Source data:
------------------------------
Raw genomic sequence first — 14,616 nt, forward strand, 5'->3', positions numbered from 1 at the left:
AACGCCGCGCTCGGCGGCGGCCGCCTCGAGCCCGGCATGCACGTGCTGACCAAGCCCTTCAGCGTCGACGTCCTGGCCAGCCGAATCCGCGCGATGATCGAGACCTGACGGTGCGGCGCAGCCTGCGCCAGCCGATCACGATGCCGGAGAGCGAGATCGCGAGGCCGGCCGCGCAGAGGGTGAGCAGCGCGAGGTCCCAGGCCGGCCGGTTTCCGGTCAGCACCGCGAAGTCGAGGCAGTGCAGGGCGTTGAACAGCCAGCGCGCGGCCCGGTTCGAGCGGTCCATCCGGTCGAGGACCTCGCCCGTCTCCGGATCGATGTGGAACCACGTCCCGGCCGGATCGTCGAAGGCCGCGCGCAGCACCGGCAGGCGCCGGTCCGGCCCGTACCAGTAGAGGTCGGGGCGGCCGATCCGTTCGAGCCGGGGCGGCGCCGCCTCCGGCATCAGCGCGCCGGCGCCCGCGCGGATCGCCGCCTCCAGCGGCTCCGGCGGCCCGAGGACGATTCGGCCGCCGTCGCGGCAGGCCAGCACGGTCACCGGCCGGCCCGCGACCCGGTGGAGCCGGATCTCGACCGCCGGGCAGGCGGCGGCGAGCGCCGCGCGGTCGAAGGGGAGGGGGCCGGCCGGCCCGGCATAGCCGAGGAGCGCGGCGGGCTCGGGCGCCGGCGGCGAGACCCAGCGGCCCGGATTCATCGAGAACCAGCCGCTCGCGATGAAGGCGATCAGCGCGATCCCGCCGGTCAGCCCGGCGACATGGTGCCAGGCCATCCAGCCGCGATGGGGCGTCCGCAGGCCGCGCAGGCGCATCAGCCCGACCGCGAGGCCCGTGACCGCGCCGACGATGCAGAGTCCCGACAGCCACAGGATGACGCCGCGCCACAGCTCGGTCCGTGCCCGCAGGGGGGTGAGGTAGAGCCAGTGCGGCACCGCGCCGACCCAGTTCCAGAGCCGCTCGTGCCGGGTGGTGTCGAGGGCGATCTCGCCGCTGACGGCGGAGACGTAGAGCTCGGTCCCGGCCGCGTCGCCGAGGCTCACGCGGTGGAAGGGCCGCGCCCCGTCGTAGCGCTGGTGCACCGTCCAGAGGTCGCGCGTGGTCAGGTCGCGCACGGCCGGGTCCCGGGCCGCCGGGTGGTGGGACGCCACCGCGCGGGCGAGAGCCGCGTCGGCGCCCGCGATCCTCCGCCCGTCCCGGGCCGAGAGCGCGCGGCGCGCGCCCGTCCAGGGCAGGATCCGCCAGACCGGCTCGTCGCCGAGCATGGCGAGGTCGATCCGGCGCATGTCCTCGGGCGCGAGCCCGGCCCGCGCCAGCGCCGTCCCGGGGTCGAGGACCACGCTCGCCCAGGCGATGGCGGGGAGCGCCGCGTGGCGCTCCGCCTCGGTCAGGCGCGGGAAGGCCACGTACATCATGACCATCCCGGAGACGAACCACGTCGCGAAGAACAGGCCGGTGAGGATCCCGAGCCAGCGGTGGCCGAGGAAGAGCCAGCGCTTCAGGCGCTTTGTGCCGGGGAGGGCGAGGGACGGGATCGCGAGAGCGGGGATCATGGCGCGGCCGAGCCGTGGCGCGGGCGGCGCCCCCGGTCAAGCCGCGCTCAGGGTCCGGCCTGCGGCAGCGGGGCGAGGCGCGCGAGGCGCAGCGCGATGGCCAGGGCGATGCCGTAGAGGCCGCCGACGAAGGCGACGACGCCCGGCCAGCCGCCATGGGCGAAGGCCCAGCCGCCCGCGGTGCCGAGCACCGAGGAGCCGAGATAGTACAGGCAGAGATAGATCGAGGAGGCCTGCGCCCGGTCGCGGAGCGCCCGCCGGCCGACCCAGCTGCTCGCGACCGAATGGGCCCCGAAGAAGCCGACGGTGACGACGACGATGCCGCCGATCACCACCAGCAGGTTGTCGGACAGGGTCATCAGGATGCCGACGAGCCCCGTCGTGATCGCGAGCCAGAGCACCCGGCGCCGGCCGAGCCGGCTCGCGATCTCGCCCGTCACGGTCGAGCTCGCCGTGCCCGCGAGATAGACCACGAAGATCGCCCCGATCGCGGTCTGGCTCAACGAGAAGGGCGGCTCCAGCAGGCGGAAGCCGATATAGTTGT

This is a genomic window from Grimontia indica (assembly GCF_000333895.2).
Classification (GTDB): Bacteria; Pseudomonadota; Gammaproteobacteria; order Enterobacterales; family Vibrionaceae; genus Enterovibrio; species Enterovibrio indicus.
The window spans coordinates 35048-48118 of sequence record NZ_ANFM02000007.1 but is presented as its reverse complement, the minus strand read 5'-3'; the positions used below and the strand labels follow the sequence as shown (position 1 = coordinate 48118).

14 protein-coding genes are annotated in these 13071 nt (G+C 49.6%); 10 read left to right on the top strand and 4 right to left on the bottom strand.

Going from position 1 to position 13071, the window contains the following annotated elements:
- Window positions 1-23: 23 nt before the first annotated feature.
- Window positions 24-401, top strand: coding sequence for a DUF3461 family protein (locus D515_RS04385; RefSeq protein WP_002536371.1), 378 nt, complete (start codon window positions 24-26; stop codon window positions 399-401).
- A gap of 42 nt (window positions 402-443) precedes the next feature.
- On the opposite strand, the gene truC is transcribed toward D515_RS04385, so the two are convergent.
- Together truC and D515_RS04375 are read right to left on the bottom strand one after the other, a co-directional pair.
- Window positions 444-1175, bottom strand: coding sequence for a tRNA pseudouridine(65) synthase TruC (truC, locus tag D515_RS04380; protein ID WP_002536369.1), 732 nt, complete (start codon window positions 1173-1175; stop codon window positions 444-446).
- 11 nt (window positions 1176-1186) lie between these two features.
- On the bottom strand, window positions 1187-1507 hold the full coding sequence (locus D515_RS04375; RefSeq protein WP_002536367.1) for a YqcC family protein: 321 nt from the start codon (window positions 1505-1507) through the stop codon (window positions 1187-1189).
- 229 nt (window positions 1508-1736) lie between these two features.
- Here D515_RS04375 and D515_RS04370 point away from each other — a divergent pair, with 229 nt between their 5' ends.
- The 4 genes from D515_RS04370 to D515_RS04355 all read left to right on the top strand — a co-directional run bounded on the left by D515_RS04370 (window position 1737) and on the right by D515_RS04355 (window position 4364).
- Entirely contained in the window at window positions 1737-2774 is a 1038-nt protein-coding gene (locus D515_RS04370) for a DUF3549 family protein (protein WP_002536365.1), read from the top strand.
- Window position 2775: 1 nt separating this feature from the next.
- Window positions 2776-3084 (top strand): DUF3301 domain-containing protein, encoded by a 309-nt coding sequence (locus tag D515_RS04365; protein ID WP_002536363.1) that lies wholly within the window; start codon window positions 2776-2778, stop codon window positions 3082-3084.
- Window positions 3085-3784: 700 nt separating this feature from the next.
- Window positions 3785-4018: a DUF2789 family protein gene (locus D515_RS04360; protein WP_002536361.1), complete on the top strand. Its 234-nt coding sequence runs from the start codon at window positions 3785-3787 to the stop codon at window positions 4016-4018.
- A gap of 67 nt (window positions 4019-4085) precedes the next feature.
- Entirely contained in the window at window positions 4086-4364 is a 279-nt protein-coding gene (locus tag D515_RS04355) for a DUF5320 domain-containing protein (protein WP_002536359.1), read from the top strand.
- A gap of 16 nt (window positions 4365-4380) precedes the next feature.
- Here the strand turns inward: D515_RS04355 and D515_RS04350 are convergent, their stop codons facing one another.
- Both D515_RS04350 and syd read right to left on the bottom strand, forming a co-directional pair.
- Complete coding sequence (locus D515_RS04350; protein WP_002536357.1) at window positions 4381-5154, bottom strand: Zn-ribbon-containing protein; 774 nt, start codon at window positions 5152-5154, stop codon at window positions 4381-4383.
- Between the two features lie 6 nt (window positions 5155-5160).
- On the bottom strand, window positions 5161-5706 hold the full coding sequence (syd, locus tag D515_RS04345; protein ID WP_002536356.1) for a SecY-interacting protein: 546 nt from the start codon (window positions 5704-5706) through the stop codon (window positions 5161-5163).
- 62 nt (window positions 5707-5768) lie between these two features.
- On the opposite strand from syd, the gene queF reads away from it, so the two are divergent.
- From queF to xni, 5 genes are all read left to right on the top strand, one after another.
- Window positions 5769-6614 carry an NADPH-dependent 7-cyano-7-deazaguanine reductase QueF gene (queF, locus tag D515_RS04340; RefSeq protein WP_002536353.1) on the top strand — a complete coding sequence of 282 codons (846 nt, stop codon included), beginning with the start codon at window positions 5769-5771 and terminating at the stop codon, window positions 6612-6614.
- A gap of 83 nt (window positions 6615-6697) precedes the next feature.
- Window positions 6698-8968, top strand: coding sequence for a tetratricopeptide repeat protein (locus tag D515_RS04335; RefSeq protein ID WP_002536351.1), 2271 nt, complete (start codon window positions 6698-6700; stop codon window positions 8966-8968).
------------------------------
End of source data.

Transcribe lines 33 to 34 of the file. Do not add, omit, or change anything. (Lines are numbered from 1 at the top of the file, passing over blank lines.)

- On the opposite strand from syd, the gene queF reads away from it, so the two are divergent.
- From queF to xni, 5 genes are all read left to right on the top strand, one after another.